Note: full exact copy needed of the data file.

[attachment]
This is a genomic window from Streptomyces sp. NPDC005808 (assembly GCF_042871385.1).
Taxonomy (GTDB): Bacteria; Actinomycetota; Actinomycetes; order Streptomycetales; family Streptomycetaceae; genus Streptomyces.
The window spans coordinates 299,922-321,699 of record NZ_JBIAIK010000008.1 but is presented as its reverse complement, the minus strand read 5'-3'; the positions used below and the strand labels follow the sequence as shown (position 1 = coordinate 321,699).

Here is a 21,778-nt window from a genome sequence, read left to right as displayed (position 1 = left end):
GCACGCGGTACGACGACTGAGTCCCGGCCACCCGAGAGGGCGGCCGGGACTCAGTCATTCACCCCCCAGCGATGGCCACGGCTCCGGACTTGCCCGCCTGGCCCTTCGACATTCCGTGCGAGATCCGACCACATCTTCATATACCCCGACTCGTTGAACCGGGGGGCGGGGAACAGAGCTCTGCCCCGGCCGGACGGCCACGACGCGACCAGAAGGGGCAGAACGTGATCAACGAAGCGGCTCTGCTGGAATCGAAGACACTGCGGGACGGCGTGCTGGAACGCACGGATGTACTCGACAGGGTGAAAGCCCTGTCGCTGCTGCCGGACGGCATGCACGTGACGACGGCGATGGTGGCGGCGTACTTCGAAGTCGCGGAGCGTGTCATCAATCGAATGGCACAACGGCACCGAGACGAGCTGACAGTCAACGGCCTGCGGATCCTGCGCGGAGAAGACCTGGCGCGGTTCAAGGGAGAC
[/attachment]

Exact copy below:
This is a genomic window from Streptomyces sp. NPDC005808 (assembly GCF_042871385.1).
Taxonomy (GTDB): Bacteria; Actinomycetota; Actinomycetes; order Streptomycetales; family Streptomycetaceae; genus Streptomyces.
The window spans coordinates 299,922-321,699 of record NZ_JBIAIK010000008.1 but is presented as its reverse complement, the minus strand read 5'-3'; the positions used below and the strand labels follow the sequence as shown (position 1 = coordinate 321,699).

Here is a 21,778-nt window from a genome sequence, read left to right as displayed (position 1 = left end):
GCACGCGGTACGACGACTGAGTCCCGGCCACCCGAGAGGGCGGCCGGGACTCAGTCATTCACCCCCCAGCGATGGCCACGGCTCCGGACTTGCCCGCCTGGCCCTTCGACATTCCGTGCGAGATCCGACCACATCTTCATATACCCCGACTCGTTGAACCGGGGGGCGGGGAACAGAGCTCTGCCCCGGCCGGACGGCCACGACGCGACCAGAAGGGGCAGAACGTGATCAACGAAGCGGCTCTGCTGGAATCGAAGACACTGCGGGACGGCGTGCTGGAACGCACGGATGTACTCGACAGGGTGAAAGCCCTGTCGCTGCTGCCGGACGGCATGCACGTGACGACGGCGATGGTGGCGGCGTACTTCGAAGTCGCGGAGCGTGTCATCAATCGAATGGCACAACGGCACCGAGACGAGCTGACAGTCAACGGCCTGCGGATCCTGCGCGGAGAAGACCTGGCGCGGTTCAAGGGAGAC